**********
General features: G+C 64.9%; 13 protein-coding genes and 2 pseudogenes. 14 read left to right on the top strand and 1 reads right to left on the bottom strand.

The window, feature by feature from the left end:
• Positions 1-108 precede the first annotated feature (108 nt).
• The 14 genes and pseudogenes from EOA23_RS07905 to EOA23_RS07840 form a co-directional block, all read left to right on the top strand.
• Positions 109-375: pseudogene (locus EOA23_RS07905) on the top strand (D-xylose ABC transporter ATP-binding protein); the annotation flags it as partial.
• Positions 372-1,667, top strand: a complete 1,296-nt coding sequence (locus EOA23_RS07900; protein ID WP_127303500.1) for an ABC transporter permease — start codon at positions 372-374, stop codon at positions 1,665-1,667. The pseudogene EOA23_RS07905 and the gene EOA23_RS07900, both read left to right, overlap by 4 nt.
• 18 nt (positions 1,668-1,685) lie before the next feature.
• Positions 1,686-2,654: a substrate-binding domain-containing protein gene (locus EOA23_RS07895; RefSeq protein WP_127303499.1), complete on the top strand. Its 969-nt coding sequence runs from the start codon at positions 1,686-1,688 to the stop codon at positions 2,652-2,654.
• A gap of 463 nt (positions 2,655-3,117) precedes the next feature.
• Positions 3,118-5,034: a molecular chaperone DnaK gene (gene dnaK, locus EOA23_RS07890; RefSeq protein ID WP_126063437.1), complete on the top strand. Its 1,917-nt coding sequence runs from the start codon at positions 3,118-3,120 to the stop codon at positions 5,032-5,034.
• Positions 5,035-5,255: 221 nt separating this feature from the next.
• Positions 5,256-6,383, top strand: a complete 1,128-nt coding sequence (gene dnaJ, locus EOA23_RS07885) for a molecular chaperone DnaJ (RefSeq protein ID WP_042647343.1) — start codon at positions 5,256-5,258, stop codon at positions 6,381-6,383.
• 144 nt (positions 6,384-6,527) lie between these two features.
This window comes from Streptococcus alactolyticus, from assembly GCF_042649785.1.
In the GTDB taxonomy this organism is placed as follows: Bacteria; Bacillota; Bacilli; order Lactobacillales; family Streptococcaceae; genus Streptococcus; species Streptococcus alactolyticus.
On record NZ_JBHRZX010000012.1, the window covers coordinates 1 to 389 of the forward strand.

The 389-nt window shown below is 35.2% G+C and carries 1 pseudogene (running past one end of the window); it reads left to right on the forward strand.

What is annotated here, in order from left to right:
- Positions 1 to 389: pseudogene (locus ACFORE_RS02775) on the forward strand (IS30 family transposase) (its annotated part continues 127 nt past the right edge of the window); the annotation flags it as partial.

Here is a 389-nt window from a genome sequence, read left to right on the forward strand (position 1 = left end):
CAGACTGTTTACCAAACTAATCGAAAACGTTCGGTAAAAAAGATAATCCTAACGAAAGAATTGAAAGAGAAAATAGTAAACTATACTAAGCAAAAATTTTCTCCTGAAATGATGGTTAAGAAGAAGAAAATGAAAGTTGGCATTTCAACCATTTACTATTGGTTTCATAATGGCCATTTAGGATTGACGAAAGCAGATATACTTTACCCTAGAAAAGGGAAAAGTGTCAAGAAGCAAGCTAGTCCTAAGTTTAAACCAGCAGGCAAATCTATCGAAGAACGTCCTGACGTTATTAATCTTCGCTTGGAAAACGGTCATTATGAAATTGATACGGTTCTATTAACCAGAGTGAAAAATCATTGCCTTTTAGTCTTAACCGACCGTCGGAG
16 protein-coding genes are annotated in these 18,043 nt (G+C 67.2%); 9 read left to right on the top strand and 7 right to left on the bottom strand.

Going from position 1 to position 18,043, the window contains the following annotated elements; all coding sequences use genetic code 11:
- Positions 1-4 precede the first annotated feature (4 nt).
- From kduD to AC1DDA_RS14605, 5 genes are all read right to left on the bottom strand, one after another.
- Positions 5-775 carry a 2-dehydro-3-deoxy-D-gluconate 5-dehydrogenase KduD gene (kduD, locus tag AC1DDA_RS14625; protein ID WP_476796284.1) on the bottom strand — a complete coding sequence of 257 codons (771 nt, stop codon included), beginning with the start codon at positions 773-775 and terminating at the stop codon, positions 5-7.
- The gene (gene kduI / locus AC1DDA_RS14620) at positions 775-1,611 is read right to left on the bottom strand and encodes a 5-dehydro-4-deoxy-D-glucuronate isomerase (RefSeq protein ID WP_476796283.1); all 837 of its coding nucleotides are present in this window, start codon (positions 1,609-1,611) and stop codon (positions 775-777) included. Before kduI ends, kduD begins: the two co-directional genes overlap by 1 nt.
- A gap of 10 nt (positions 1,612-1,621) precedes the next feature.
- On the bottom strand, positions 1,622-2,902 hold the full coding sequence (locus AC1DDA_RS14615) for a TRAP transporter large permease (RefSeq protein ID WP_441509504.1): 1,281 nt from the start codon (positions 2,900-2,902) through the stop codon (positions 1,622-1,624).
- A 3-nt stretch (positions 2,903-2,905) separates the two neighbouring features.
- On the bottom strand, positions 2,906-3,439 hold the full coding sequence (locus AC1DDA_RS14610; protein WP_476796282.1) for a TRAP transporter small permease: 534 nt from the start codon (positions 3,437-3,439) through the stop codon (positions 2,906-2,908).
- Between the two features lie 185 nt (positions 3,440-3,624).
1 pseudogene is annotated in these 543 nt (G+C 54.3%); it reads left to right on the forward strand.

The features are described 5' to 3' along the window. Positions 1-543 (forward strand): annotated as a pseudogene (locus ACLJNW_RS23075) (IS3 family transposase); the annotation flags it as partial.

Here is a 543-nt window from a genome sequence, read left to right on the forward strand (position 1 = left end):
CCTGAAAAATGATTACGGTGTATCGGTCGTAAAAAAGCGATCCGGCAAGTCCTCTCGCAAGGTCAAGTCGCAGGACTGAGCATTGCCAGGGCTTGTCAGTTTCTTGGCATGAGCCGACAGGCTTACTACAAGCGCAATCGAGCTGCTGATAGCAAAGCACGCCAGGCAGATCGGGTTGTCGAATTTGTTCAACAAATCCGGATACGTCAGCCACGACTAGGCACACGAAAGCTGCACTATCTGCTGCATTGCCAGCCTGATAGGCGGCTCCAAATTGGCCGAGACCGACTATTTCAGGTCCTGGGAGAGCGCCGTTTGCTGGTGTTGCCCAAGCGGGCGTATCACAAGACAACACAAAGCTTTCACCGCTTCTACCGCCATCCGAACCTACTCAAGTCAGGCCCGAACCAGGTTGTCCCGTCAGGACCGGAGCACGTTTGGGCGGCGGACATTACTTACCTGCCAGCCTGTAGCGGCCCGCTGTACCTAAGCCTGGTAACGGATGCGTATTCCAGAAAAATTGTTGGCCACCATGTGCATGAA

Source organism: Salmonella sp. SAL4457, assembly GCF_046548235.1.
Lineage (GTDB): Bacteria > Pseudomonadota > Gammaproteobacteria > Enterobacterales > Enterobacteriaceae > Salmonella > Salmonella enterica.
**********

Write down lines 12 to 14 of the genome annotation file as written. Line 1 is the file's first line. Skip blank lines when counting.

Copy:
• Positions 5,256-6,383, top strand: a complete 1,128-nt coding sequence (gene dnaJ, locus EOA23_RS07885) for a molecular chaperone DnaJ (RefSeq protein ID WP_042647343.1) — start codon at positions 5,256-5,258, stop codon at positions 6,381-6,383.
• 144 nt (positions 6,384-6,527) lie between these two features.
This window comes from Streptococcus alactolyticus, from assembly GCF_042649785.1.